Edinburgh Book Festival reviews: Katja Hoyer | Jenny Erpenpeck | Linton Kwesi Johnson | Polly Toynbee + more
I’ll start off the weekend round-up with Katja Hoyer, not somebody I’d ever heard of before, talking about something I’d never thought about either. But that’s what book festivals do: they open your mind, widen it and introduce you to new people.
If you were in the Baillie Gifford (yes, let’s hear it for the festival’s excellent sponsors) West Court at the Edinburgh College of Art at 4pm on Saturday, you’d have heard Hoyer talking about being four years old on 7 October, 1989. East Germany, where she lived, was then – just like the Book Festival now – 40 years old, but unlike the Book Festival, was celebrating with a military parade.
Her parents took her to the TV tower in Berlin’s Alexanderplatz, the city’s highest landmark, and they went 200m up in the lift to the revolving bar. She headed straight to the windows to look down on the city spread out below them, her dad went to get the drinks.
Now, you know what’s going to happen and I know what’s going to happen, but Katja was just a four-year-old kid. So when she sees miniaturised crowds and miniaturised military police vehicles rushing in to meet them, it’s all quite exciting. Her father, who might well have heard about what happened six months earlier in Tiananmen Square, Beijing isn’t excited at all. “He went white as a sheet, and got us all down in the lift and out of Berlin in our Trabant.”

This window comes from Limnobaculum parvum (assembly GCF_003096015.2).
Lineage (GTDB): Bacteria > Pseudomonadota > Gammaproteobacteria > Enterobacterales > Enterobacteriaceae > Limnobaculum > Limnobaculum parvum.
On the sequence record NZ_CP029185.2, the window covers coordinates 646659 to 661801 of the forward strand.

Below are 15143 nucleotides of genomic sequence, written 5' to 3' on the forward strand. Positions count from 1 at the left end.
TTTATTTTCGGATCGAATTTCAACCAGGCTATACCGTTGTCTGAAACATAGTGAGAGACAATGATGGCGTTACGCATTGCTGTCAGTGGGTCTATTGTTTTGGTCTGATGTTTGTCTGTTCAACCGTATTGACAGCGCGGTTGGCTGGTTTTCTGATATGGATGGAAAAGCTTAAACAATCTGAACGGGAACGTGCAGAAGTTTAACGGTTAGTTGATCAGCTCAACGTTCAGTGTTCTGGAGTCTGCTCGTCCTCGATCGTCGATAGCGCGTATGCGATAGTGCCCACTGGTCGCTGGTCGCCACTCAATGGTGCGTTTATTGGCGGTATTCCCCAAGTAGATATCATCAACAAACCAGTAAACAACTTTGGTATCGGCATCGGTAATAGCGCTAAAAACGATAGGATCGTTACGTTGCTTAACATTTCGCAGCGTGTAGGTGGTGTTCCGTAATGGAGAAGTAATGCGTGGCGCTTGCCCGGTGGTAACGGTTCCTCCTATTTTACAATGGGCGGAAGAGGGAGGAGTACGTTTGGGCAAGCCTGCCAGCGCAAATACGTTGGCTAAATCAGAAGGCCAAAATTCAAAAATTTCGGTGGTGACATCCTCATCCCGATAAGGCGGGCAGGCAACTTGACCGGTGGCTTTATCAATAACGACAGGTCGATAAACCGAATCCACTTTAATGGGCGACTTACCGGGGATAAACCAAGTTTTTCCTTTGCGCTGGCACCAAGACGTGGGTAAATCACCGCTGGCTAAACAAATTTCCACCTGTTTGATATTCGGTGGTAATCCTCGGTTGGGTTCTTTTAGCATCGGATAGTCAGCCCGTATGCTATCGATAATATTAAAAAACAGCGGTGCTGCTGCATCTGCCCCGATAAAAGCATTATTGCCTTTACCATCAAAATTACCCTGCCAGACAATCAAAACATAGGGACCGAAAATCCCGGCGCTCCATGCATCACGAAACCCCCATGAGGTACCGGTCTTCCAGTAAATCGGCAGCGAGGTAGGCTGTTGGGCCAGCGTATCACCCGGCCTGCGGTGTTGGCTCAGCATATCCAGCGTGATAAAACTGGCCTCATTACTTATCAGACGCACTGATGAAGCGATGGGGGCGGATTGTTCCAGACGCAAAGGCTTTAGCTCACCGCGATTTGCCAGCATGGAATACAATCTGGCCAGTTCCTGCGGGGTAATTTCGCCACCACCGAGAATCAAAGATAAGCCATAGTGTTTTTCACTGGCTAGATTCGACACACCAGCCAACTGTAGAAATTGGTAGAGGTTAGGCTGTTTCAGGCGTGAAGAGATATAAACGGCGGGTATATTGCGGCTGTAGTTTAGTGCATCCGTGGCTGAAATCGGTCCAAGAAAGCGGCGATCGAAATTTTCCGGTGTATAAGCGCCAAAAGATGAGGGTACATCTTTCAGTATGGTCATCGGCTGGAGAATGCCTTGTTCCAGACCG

Although this demonstration was pivotal, the fall of the Berlin Wall wouldn’t happen for another month. But what made Hoyer’s account stick in my mind was something else she said: “Until then, I’d always assumed that my parents knew what was happening, and now I realised that they didn’t. Things were changing and they didn’t know how.”
Hoyer, now a historian shared the stage with the renowned novelist Jenny Erpenpeck, who was 23 when the Wall came down at the end of her street.
For her family, though, this caused mixed feelings, for her grandfather Fritz was one of a tiny group of communist Germans brought back by Walter Ubricht from exile in Stalin’s Russia to set up the new country of East Germany. And this was the bit I had never thought about: just exactly how did a truckload of communists set up and rule a country steeped in fascism?
The session was chaired by outgoing Book Festival director Nick Barley with his customary intelligence, and Hoyer’s story about change seemed to echo throughout the weekend.